Character · Ethics · Inspiration · Living

Arnold Palmer: Professionalism and Class

Arnold Palmer with Cigarette

A few years back, I was reading a golf magazine, and one of the articles stated how Arnold Palmer’s autograph is worthless.  The article stated that Arnold took great pride in this.  Over his life, he autographed so many things, free of charge, and essentially flooded the market.  The article contained an address to send something that would most likely be autographed, so I decided to send off a couple of photos to see what would happen.  A month or two later, the two photos I sent came back, signed and personalized, and was able to give one to my dad as a gift.  I was so happy to receive them.

My memories of Arnold Palmer are not from his heyday as an elite golfer.  I was born in 1972, and didn’t really know much about golf or its history.  My knowledge of Arnold was from his Pennzoil commercials, and remember seeing him on TV with his tractor.  I knew he was a golfer, but never really appreciated his effect on the game of golf and its fans.  By the time I knew more about who he was, his winning days were a distant memory.

The Arnold Palmer I know is not just being an elite, winning golfer, but the statesman for the game of golf, and life.  I think his enduring legacy will always be one of professionalism and class.  I never met Arnold, but wished I had the chance.  To meet or speak with celebrities or other famous individuals is often of little interest to me, but there are a few I would love to meet.  Arnold was one, for sure.

Arnold’s treatment of fans and competitors was legendary.  Not shy from schooling someone to how they should conduct themselves, but Arnold walked the walk, and his words carried weight.  He demonstrated how professionals should carry themselves, both on the golf course and in life.  He was gracious in winning, but more importantly, also in defeat.  So many sports figures carry on with trash talk or demeaning others in the attempt to gain competitive advantage, and when they lose, they argue, finger point, or make excuses.  This wasn’t Arnold’s style, nor should it be anyone’s style.  In life and in a professional career, class and professionalism will go a long way.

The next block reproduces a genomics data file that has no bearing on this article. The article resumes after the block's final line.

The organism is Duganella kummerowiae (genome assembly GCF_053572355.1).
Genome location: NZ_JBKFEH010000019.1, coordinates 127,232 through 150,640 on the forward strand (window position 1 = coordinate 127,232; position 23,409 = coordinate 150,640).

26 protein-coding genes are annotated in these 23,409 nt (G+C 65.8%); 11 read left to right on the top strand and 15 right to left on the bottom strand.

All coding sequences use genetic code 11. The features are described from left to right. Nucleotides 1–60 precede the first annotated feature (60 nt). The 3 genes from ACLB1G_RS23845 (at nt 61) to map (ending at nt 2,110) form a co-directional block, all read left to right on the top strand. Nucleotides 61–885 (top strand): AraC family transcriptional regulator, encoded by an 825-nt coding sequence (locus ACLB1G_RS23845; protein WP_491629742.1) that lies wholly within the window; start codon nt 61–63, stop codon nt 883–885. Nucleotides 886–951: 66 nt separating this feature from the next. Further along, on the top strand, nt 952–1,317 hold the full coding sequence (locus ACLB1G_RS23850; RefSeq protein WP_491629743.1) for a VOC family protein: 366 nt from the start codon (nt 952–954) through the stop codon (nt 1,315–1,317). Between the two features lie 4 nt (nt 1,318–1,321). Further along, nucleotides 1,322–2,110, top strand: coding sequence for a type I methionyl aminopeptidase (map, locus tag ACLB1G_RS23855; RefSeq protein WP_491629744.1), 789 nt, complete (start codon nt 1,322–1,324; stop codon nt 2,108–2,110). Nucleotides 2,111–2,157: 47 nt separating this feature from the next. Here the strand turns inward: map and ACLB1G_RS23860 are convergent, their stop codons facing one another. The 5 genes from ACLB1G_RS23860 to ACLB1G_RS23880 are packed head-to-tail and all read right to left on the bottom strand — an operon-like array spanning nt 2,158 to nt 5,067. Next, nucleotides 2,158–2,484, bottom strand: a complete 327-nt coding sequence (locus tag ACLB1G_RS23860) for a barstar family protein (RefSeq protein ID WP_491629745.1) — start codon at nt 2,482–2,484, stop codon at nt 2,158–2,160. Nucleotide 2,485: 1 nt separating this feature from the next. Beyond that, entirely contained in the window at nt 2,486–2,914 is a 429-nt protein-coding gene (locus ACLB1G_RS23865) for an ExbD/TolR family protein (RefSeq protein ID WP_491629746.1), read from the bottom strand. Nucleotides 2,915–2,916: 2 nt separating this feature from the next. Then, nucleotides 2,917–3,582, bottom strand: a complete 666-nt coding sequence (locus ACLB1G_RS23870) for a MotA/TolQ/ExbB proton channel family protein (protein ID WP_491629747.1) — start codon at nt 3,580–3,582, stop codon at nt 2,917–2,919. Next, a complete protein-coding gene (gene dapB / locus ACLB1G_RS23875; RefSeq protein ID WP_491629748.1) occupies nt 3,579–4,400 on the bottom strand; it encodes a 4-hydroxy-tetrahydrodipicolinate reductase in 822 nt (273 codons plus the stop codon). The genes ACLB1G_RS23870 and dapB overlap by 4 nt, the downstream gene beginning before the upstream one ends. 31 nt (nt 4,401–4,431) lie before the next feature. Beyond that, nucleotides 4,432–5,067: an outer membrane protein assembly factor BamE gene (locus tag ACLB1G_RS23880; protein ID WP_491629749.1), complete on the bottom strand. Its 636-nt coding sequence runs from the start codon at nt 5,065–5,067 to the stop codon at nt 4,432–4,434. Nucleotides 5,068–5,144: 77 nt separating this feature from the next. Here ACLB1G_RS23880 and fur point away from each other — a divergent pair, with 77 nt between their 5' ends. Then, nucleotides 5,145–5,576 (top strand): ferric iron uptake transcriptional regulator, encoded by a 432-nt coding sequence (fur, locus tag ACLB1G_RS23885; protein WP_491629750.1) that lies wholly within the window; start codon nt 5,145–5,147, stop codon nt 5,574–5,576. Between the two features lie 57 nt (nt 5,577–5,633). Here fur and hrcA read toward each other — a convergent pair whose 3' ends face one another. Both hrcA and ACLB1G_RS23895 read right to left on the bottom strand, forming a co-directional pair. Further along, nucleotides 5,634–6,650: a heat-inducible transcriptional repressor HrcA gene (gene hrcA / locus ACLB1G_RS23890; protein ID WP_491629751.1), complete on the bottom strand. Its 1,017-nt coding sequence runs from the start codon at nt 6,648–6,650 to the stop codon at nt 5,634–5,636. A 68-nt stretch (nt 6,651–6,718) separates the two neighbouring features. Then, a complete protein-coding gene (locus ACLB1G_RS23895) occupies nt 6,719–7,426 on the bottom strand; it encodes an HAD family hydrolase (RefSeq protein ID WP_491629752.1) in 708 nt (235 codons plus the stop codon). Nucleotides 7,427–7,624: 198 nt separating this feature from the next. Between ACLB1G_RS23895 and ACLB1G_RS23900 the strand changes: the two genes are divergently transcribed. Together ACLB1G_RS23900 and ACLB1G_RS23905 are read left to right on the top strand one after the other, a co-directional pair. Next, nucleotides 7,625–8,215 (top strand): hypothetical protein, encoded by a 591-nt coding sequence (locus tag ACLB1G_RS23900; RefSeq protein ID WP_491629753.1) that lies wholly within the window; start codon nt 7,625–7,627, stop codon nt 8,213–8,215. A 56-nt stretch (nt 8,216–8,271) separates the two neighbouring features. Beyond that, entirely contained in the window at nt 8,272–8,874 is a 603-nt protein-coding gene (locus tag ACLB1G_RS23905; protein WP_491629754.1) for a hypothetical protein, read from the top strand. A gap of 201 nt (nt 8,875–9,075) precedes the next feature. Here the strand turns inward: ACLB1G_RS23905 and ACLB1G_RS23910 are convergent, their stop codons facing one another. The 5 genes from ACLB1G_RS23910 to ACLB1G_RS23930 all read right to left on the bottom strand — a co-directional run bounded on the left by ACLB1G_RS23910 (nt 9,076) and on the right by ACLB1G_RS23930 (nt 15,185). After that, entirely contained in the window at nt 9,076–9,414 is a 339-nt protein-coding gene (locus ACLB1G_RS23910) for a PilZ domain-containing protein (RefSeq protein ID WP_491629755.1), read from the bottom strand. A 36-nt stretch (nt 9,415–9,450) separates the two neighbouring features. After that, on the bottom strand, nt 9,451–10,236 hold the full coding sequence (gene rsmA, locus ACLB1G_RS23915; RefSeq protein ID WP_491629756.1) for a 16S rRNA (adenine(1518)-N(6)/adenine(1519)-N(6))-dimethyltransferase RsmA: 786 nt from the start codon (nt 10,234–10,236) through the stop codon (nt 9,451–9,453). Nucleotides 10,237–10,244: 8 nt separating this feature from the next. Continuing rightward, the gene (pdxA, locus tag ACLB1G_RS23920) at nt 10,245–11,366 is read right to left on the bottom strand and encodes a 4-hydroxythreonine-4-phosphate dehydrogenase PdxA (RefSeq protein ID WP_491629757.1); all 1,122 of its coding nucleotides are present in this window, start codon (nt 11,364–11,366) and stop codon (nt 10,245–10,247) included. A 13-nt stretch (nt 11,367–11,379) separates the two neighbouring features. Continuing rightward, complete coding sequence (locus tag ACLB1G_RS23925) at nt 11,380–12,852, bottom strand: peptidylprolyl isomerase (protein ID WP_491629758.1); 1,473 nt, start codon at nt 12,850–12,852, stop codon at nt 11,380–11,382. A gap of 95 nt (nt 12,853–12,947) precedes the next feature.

Arnold’s legacy is captured from earlier this year, when he sent a letter to Wesley Bryan, a golfer on the Web.com Tour.  A relatively unknown golfer in the sport, Wesley won a couple of times this past season and was guaranteed a PGA tour card for the 2016/2017 season.  Arnold took the time to send a letter of congratulations.  Did he know Wesley?  Probably not, but Arnold took a few minutes to type up this letter:

“Dear Wesley

Congratulations on your victory in the El Bosque Mexico Championship and the impressive start of your season on the Web.com Tour with the two wins.

It has to be nice to know that you have already insured that you will be getting your card for the PGA Tour for next season.

You certainly put on a strong finish Sunday to win the tournament so convincingly,

Sincerely

Arnold Palmer”

A single act of kindness only took a few minutes of Arnold’s time.  I’m sure he was pretty busy and growing more frail over this past year, but still sent a congratulatory letter to Wesley.  Such a simple act will now resonate probably resonate with Wesley’s life.  Winning a couple of golfing events will be a career highlight for him, ut I’m sure Wesley will cherish the letter from Mr. Palmer just as much as winning and gaining his PGA Tour card.

I love my Arnold Palmer autograph, and there are many who have something he signed.  So many autographed hats, pictures, golf balls, etc… signed over his long life will make the monetary value very small.  However, for me, Arnold took a few seconds of his time to sign a couple of photos for me.  Simple and small acts of kindness do add up.  It doesn’t take a grand stage to make a difference.  If more people pattern their behavior on Arnold, and be a bit more kind, professional and classy, their own legacy will be enriched.  Arnold Palmer’s legacy is ensured and will endure.  Rest in peace, Mr. Palmer.  You won some big golf tournaments, but were a champion in life.

One thought on “Arnold Palmer: Professionalism and Class

  1. I can’t think of Arnie as one of the elites of golf but I grew up in a time when professional goffers were not considered superstars or multi-millionaires. A winning purse in the average PGA tournament during the fifties was $25,000, large for the few would played for a living but no where near the big money of today. Arnie brought youth to a game that was considered stodgy and rigid. His play captured the imagination of many of us whose family was not a member of a private golf club. I caddied for the country club three blocks down the street (we lived on the far less exclusive side of the state highway). My golf hero was Arnie. I admired Ben Hogan greatly but Arnie was special. By the way, we always watched the Sunday golf show, the match play on courses all over the country and even in the UK. Brian Nelson, Gene Saracen, Gary Player, and many more would be teamed up and play a round while they filmed it. You missed watching some of the greatest gentleman golfers play. Understand, Arnie was still a gentleman golfer but he brought a sense of excitement to the game. By the way, you might want to watch Glenn Ford play Ben Hogan in the film, The Ben Hogan Story. After his horrific auto accident no one thought Hogan would ever walk without a crutch again. He came back through sheer determination to play in the PGA Open and lose by one stroke in the playoff to Dr Cary Middlecoff. And Tiger Woods complains about his back….

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